Monday, February 24, 2014
This week, Al Jazeera America’s AMERICA TONIGHT presents an in-depth series of segments that explore the many facets of aging in America. Details on the series as follows:
- The Silent Army airs Monday, February 24 – There are an estimated 29 million unpaid and culturally invisible family caregivers – 9 percent of the US population – who help take care of someone over 74. We profile three women who have given over their lives in different ways to care for their parents. One woman took her father in and has to pay for daycare and a caregiver so she can continue to work; another suffered through forcibly putting her angry father into a home; a third went on what she thought would be a two week visit to help her parents and ended up staying to care for them, giving up life with her husband and son. They are members of the silent army. Michael Okwu reports.
- Street Angels airs Tuesday, February 25 – Many families with aging parents rely on caretakers, aides that one daughter called “street angels” because they provide compassionate care and allow families to keep their loved ones out of an institution. But who takes care of the caretakers? Despite poor pay and often harsh lives of their own, they draw on wells of compassion and emotional skill to care for parents their own children may not have time for. They are not entitled to minimum wage, overtime or other protections because their services are often interpreted as mere companionship. We profile one such street angel, who barely makes it on her salary as she cares for an elderly man in Brooklyn.
- Seniors Helping Seniors airs Wednesday, February 26 – With a burgeoning senior population in the United States - more seniors need care - and there's not enough help. There is one demographic with extra time on their hands though - retired seniors. We profile New Hampshire resident Larry Davis who supplies the elderly in his town with firewood, helps them winterize their homes and shovels snow. He’s part of a growing community of seniors helping seniors. His help means an elderly woman can stay in her home a little longer. Davis is paying it forward; he can still haul firewood and shovel snow, but it won’t last forever and he hopes that when he needs it, someone will be around to do the same thing for him. Christof Putzel reports.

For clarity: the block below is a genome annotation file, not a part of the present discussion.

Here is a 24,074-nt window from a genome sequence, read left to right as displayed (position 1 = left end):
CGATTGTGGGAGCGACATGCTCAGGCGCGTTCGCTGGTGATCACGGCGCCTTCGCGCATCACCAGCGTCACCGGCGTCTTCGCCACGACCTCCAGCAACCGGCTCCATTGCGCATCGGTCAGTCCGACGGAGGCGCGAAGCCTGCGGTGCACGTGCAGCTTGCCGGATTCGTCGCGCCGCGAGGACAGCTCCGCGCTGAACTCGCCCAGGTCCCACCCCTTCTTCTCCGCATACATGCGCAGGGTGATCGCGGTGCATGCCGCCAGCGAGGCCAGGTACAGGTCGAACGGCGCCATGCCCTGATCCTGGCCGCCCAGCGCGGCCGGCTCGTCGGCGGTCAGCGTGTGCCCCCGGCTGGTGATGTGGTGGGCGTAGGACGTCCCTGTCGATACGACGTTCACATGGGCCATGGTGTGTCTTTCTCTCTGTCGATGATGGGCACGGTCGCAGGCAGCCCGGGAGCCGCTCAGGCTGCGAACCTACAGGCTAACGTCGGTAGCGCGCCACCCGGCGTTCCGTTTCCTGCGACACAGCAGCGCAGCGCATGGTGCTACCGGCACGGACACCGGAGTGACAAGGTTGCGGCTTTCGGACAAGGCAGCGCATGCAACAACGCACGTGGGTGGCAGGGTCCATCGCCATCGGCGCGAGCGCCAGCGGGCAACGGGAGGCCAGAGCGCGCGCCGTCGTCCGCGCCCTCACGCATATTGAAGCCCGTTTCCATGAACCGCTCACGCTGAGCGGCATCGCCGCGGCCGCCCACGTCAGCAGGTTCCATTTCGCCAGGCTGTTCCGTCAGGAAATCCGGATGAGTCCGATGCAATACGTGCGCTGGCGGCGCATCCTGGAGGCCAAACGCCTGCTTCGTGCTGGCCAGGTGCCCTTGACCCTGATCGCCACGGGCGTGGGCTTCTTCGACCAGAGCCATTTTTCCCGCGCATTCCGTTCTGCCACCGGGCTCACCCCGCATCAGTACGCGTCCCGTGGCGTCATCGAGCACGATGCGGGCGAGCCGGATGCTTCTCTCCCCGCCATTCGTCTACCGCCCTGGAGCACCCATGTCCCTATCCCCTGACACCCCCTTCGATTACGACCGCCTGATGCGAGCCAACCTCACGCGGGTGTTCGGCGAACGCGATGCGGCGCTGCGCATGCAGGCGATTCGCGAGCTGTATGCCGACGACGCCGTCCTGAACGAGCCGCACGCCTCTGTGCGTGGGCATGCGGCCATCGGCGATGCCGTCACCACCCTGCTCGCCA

- Techno-Care airs Thursday, February 27 – Will high tech homes help grandma avoid the nursing home? Meet the early adopters in elder care technology who are testing the limits of how robots and "aware homes" can prolong the time that older adults stay in their own homes. We profile a man who bought his mother a telepresence robot. Using the robot, he and his 3 siblings can roam around her apartment and check in on Edith's well-being. We also look at sensor technology -- mounted on beds, bathrooms, hallways, medicine cabinets, stoves, doorways -- that allows adult children to wire up their parent's home for 24-hr a day monitoring. For some families, it provides a valuable safety net, but at the expense of privacy. Adam May reports.
Join the conversation at @AmericaTonight.